NEW YORK —
More than 170 years after Edgar Allan Poe’s fictional raven croaked, “Nevermore,” scientists are reporting that real-life ravens think about the future.
In a series of tests, ravens showed signs of a general planning ability that previously had been documented only in people and great apes. Even monkeys have failed to show it.
It’s not like you could ask a raven to arrange your wedding: Ravens showed they could plan by setting aside a tool that they suspected would get them a tasty treat later. And they prepared for future bartering, too.
Still, it’s impressive. Ravens, along with crows, jays and others, belong to a bird group called corvids. Some corvids have shown that in hoarding food, they do some planning for the future instead of just acting on natural urges. But does such foresight appear only for that behavior, as has been proposed? Or can corvids, like people and great apes, apply it to other activities?
This more general planning ability results from the combination of several skills, and if it appears in both corvids and great apes, it must have evolved more than once, the Swedish researchers said.
The researchers, Can Kabadayi and Mathias Osvath of Lund University, tested five captive ravens in two tasks they don’t do in the wild: using tools and bartering with humans. They reported the results in a paper released Thursday by the journal Science.
The birds were shown a box that had a tube sticking out of the top, plus three stones. They learned that they could use a stone as a tool. If they dropped it down the tube, the box would release a coveted doggie treat. They also learned that some other familiar objects, like a small wooden wheel and a ball, would not work.
Now the fun began.
In one experiment, the ravens were shown the box, but without any stones available. Then the box was taken away. An hour later, in another location, they were presented with a tray containing a stone plus three objects the birds knew would be useless for releasing the treat.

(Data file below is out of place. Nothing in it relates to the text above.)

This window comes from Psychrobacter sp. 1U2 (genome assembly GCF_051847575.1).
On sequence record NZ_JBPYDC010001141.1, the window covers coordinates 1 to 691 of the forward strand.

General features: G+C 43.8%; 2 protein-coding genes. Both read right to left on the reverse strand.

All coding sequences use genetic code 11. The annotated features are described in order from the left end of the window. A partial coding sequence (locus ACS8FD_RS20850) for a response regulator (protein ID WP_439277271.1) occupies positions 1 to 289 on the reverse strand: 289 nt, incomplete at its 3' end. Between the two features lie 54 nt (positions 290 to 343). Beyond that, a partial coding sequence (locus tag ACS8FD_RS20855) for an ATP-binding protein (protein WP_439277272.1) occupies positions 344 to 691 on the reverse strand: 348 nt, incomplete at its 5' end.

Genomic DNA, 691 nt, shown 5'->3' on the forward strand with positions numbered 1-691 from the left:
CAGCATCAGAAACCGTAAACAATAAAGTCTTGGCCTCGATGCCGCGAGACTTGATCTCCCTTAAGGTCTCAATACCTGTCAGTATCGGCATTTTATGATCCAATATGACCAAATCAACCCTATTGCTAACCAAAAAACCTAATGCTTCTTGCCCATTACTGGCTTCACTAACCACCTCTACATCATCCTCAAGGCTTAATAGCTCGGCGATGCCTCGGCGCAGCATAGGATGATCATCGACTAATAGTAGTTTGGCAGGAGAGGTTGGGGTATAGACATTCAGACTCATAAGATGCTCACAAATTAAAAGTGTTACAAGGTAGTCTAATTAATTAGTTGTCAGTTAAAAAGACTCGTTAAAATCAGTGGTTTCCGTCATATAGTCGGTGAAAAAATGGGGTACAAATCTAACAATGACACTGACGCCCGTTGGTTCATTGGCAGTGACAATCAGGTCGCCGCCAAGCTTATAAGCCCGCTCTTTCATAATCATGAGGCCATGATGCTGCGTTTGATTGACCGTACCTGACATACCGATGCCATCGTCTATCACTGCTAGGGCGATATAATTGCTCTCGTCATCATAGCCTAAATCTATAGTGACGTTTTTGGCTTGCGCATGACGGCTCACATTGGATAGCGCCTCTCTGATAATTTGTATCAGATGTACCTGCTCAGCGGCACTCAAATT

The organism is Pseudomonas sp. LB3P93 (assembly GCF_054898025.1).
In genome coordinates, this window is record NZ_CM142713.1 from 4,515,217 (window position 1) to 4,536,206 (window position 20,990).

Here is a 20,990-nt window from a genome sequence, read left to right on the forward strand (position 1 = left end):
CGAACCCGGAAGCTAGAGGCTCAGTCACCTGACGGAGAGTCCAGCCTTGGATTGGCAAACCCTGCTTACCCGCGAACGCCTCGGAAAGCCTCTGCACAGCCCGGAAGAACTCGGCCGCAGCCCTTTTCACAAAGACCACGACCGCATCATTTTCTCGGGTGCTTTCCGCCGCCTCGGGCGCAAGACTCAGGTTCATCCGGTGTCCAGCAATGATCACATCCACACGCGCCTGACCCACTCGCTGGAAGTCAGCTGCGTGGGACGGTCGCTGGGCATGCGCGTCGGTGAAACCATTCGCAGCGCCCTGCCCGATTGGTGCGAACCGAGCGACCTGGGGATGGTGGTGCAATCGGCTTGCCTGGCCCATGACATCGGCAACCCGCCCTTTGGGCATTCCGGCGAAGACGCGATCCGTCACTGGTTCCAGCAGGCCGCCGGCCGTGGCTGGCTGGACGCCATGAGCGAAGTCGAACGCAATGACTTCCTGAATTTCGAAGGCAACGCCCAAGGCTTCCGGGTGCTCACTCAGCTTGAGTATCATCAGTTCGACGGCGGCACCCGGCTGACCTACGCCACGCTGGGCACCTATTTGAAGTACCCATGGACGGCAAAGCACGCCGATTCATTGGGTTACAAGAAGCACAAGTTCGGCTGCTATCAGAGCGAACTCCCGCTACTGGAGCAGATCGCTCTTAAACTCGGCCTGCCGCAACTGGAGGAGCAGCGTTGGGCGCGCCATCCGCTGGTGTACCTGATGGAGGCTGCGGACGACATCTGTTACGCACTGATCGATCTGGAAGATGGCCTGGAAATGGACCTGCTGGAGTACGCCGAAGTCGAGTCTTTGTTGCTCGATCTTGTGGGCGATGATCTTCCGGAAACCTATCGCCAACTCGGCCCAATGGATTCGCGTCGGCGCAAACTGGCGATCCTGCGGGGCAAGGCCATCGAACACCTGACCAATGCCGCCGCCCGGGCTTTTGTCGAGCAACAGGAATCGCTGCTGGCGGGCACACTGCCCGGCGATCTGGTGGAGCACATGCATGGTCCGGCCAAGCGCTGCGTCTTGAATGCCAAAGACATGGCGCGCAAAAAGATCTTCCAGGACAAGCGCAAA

They were allowed to choose one thing from the tray. Fifteen minutes later, the box would show up again. Sure enough, in 14 cases of encountering the tray and later seeing the box reappear, they usually chose the stone and proceeded to use it correctly.
The same thing happened in another experiment, when the box didn’t show up again until the next day, a delay of 17 hours.
Further work showed the ravens would pass up an immediate reward if they could get a better one by waiting a while.
The ravens also showed they could barter for what they needed. The birds learned that they could exchange a blue plastic bottle cap with one of the experimenters for the favored doggie treat. When the experiments were repeated with the bottle cap replacing the stone, and an experimenter instead of the box, the results were basically the same.
The work presents “compelling evidence” of planning ability that goes beyond stashing food away, Markus Boeckle and Nicola Clayton of Cambridge University wrote in an accompanying commentary.
Although the evidence is new, the ability of ravens to see ahead has long been suspected: In Greek mythology, they are associated with the god of prophecy; an old term for a group of ravens is “conspiracy”; and in Game of Thrones, a three-eyed raven appears in a prince’s prophetic visions.